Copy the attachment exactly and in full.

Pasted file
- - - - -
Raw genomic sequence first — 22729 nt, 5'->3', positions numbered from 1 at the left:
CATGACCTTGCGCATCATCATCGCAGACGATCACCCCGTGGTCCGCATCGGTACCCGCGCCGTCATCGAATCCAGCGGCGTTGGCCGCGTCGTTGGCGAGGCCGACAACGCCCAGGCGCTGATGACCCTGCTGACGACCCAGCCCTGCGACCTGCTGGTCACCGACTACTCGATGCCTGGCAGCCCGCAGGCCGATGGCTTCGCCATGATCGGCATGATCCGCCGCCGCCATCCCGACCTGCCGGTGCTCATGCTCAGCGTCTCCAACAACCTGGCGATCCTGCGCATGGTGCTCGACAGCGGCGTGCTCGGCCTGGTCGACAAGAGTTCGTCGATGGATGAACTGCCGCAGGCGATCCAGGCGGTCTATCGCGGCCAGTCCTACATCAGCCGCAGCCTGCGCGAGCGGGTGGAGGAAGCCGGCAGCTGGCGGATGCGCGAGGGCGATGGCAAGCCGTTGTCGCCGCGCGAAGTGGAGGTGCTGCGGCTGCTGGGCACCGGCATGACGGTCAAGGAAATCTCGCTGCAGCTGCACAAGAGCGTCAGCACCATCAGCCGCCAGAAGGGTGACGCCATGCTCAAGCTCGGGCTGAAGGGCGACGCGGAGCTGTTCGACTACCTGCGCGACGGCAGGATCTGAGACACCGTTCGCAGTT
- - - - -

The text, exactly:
Raw genomic sequence first — 22729 nt, 5'->3', positions numbered from 1 at the left:
CATGACCTTGCGCATCATCATCGCAGACGATCACCCCGTGGTCCGCATCGGTACCCGCGCCGTCATCGAATCCAGCGGCGTTGGCCGCGTCGTTGGCGAGGCCGACAACGCCCAGGCGCTGATGACCCTGCTGACGACCCAGCCCTGCGACCTGCTGGTCACCGACTACTCGATGCCTGGCAGCCCGCAGGCCGATGGCTTCGCCATGATCGGCATGATCCGCCGCCGCCATCCCGACCTGCCGGTGCTCATGCTCAGCGTCTCCAACAACCTGGCGATCCTGCGCATGGTGCTCGACAGCGGCGTGCTCGGCCTGGTCGACAAGAGTTCGTCGATGGATGAACTGCCGCAGGCGATCCAGGCGGTCTATCGCGGCCAGTCCTACATCAGCCGCAGCCTGCGCGAGCGGGTGGAGGAAGCCGGCAGCTGGCGGATGCGCGAGGGCGATGGCAAGCCGTTGTCGCCGCGCGAAGTGGAGGTGCTGCGGCTGCTGGGCACCGGCATGACGGTCAAGGAAATCTCGCTGCAGCTGCACAAGAGCGTCAGCACCATCAGCCGCCAGAAGGGTGACGCCATGCTCAAGCTCGGGCTGAAGGGCGACGCGGAGCTGTTCGACTACCTGCGCGACGGCAGGATCTGAGACACCGTTCGCAGTT